On the shelves in jars is a wide selection of pantry staples like rice, spices, dried fruit from figs to goji berries, peanut butter, maple syrup, olive oil, and non-edible products like cleaning supplies and body lotion.

The coolers feature jarred, house-prepared sauces and meals made with rescued produce such as salsa, marinara sauce, lemony lentil soup, sweet potato chili, and pickled red onions. The wise-use approach means that perfectly tasty and affordable day-old bagels from Moe’s are on the menu. 

Some of the team at Nude Foods Market.

The store’s devotion to transparency means it’s easy to identify the items as GMO-free, soy-free and gluten-free. While it carries many vegan products, Nude Foods Market is not vegan. It does sell local sustainably raised meats. The eggs are rescued, pasture-raised pullet eggs that are a little smaller because they are from young chickens. 

Shoppers will find that all items are not always available. For instance, the day I stopped by there were no eggs because, as a sign noted, “the pullets are molting.” 

I was happy to see the market featuring notable locally produced foods that share a devotion to sustainability such as Samosas by Susan, Pastaficio, Fossil Fuel doughnuts, bean and seed tempeh from Project Umami, Mountain Girl Pickles, Green Belly hot sauces, On Tap Pretzels, and Himalayas Chai’s delicious momo dumplings.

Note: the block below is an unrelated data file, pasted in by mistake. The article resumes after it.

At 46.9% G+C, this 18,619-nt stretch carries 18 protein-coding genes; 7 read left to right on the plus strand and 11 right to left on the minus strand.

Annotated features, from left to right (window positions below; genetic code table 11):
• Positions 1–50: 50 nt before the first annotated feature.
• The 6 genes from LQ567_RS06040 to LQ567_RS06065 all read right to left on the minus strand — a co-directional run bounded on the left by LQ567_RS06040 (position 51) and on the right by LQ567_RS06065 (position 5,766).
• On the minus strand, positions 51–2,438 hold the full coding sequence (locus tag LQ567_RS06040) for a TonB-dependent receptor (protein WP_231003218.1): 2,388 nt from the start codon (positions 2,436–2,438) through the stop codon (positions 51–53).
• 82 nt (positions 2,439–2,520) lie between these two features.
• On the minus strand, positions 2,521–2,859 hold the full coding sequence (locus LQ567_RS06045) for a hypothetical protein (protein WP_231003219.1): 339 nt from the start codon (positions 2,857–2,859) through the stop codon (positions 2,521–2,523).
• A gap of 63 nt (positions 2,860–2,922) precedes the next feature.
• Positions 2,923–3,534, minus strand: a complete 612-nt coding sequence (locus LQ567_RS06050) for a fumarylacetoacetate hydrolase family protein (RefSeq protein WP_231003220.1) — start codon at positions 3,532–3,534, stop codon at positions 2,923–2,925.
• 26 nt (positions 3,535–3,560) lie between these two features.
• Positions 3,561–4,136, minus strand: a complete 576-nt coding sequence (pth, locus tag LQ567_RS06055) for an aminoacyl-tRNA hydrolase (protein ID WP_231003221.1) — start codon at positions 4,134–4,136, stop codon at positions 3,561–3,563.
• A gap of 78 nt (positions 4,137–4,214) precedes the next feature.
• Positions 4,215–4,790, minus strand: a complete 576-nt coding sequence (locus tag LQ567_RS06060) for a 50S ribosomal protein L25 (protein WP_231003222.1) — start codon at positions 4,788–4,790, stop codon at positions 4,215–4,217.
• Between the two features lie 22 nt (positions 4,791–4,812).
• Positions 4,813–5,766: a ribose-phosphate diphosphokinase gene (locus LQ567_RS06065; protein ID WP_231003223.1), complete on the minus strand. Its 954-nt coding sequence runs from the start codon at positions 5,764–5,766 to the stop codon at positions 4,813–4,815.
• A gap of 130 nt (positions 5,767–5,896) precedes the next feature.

At the very least, a visit to Nude Foods Market will open shoppers’ eyes to the mountain of landfill waste their family creates in a typical week. 

A Thanksgiving warning

Last year Thanksgiving was only memorable because it was so far removed from the traditional gatherings we always loved. In November 2021 we will be able to shop and gather safely but the table may be missing traditional foods your family loves. 

In a nutshell, the food supply chain is compromised by COVID. Container ships are backed up on the West Coast. Truck drivers are impossible to find in Europe. Fuel prices are also spiking. Every store owner and chef I talk to complains about the items they can’t dependably source. They cite the rising price of everything including produce and the aluminum pans for pumpkin pies. Local food deliveries to stores and eateries are already often delayed or cancelled for lack of warehouse workers and drivers.  

If there are foods that you deem essential for your feast including large turkeys, you better buy them now. The same advice goes for any imported food and beverage items you plan on gifting or serving during the end-of-year holidays.  

Words to chew on

“Making conscious choices about what we eat, based on what the earth can sustain and what our bodies need, can help remind us that our whole society must begin to balance sustainable production with human need.”—Frances Moore Lappé, author of 1971’s Diet for a Small Planet

John Lehndorff hosts Radio Nibbles at 8:20 a.m. Thursdays on KGNU (88.5 FM, kgnu.org)